When Brady was 12, he met Tom Martinez at a football camp at the College of San Mateo in California and has sought the coach's assessment of his performance after every game in his career.
But in December, the conversation turned from the NFL star's skills to Martinez's health, after Brady learned that Martinez was struggling on dialysis and awaiting a kidney transplant at Johns Hopkins Hospital.
Brady fired off more messages, this time to fans on Twitter and Facebook, asking for someone to donate a life-saving organ. In a little over a month, about 400 people — mainly strangers — responded with well-wishes and offers to get tested to be a donor. Martinez's doctor at Hopkins expects a donor match in the next month or two.
"It's unbelievable for me to think a stranger would be willing to take their kidney and give to another stranger," said Martinez by phone from California during one of his four-times-a-week dialysis sessions. "It really warms my heart. It's all because of Tom."
Martinez said he will be thrilled when a match is found and he can fly to Baltimore for surgery. But what's more important to him is that Americans understand how many people are hooked up to dialysis machines every day and how many die waiting for a donated kidney.
About 90,000 people are on the national waiting list, according to the National Kidney Foundation. About 20 percent will get an organ this year from a live or deceased donor; about 30 percent are likely to die eventually because no organ is available for transplant.
Officials at the Kidney Foundation and at Hopkins say the publicity generated by Brady will be hugely beneficial.
"The public hears the message of the life-saving power of organ donation when there's a moving personal story told — either that of a friend, family member, colleague or that of a celebrity," said Ellie Schlam, a spokeswoman for the foundation.
Brady has spoken publicly many times about Martinez and recently told the Associated Press, "A lot of people are looking for kidneys or some different type of transplants, but [Martinez] is very deserving. He's a great man."
On Dec. 30, Brady mentioned Martinez's plight on his Facebook page, generating 2,726 "likes" and 406 comments. The comments say such things as, "If I'm a match, I'm more than happy to help."
The post urges people to register at matchingdonors.com which connects those in need with those offering a kidney. So far, 10,455 people are registered.
A match still eludes Martinez, but several people have gone to Hopkins for testing, said Dr. Robert Montgomery, director of the Comprehensive Transplant Center and chief of transplantation at Hopkins.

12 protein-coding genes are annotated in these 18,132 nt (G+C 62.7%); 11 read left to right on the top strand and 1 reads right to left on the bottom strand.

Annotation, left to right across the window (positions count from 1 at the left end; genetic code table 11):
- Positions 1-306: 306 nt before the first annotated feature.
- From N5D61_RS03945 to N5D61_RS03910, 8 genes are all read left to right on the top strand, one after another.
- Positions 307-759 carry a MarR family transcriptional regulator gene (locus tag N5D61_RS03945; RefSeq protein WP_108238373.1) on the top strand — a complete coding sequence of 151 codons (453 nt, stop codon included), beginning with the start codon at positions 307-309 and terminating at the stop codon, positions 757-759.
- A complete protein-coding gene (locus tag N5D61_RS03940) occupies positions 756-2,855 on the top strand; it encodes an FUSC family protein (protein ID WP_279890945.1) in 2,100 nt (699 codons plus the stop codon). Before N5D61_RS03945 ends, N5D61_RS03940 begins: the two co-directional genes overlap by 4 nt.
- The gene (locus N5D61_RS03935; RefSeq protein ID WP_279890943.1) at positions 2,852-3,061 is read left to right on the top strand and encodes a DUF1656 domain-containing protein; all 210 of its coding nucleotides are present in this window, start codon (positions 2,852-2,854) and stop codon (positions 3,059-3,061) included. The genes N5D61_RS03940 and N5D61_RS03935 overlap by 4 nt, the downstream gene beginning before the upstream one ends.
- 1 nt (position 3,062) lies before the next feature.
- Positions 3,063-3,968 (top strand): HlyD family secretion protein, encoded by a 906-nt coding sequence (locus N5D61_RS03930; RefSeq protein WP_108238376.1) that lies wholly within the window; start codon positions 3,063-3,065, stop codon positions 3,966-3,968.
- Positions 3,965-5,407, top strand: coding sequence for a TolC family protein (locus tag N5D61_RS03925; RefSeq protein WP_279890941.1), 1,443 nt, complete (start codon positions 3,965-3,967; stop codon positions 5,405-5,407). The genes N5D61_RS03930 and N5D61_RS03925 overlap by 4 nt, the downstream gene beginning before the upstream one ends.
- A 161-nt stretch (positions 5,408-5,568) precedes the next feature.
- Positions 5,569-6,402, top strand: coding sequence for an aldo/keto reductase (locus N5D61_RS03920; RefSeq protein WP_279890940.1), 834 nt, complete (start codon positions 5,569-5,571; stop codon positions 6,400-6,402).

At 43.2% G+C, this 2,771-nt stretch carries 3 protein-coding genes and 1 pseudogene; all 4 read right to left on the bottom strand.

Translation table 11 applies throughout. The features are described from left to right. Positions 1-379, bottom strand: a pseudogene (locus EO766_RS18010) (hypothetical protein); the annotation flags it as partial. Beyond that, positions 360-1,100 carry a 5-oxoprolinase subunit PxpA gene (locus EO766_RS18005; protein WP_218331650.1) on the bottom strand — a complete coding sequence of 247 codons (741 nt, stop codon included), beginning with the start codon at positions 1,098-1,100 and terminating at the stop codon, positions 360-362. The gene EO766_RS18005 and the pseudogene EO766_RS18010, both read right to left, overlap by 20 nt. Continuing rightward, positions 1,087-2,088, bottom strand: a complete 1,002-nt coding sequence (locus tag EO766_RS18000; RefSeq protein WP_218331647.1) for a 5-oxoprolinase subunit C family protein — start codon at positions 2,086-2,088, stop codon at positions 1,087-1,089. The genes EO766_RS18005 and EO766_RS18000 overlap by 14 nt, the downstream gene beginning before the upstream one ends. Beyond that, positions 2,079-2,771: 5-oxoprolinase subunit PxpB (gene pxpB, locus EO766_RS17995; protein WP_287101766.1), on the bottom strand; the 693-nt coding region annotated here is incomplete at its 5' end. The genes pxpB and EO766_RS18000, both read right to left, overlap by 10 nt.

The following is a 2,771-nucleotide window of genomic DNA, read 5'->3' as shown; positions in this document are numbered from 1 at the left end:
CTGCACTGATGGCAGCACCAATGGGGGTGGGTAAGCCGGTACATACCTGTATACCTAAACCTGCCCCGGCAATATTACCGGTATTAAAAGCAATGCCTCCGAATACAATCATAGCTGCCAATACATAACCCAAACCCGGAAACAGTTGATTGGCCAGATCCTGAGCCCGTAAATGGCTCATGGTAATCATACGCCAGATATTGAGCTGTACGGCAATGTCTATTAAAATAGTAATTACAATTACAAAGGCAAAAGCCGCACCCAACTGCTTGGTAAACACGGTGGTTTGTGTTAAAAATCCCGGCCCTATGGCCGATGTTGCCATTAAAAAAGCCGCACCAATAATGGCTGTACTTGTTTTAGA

He expects that outpouring of offers to yield a kidney for Martinez — and for others on the waiting list.
"We're in a terrible bind, and I'm very pleased that this is receiving a lot of attention," Montgomery said. "For sure, increased awareness will mean there will be some transplants other than Tom's."
Montgomery said it's a tough life for those on dialysis, the process of removing waste from the blood when kidneys can no longer perform. Patients can feel depleted and weak, and often can't work. They live half as long on average as those who receive a transplant. The operation has become one of the more frequently performed transplants and is increasingly successful.
Time on the waiting list is a major factor in determining who gets an organ from anonymous donors. Living donations from strangers, called altruistic donors, became more prevalent in the late 1990s.
Government data show that about 9,200 people received kidneys from deceased donors and about 4,730 got them from live donors across the country in 2011.
Those with family or friends willing to donate can have immediate transplants. People like Martinez can also jump to the front of the line when they have a donor they don't know, so long as the donor is willing. Donors must be in good health and have blood type and tissue compatibility.
Martinez has diabetes and hypertension, two top causes of renal failure, and they have worn down his kidneys over four decades, Montgomery said. The failing kidneys have affected his heart. The doctor believes Martinez won't last much longer on dialysis and needs a transplant soon. No one in his family and none of his former players who have come forward is a match.
If a kidney is found, the procedure would be done at Hopkins, which specializes in difficult transplants. Martinez likely would remain in the hospital for a month while he recovers.
The hospital can remove kidneys through a less invasive laparoscopic procedure, meaning that the donor would likely stay in the hospital only two days, go home without pain medications and return to work in two to four weeks.
"This guy is very nice and has a very compelling story," Montgomery said. "He's coached a lot of players. They call him 'the Quarterback Whisperer.' And now he needs something."
Martinez spent 42 years teaching in California high schools and community colleges, and won 1,500 games before he retired in 1997, a record in the state.
Martinez said he always told his players, "Never quit, never surrender and play until the game is over."
That got a lot of players through rough patches, including Brady, whom Martinez calls a perfectionist.
But when doctors told Martinez that he might not have much more than a month to live without a transplant, he said he was shocked and felt sorry for himself.
Then the messages from former players started coming.
"They told me, 'Coach, don't give in. Don't quit,'" he said. "It's not easy, but I won't quit."
For information on donating at Johns Hopkins Hospital, call 443-287-0134, email firstname.lastname@example.org or go to hopkinsmedicine.org/transplant/living_donors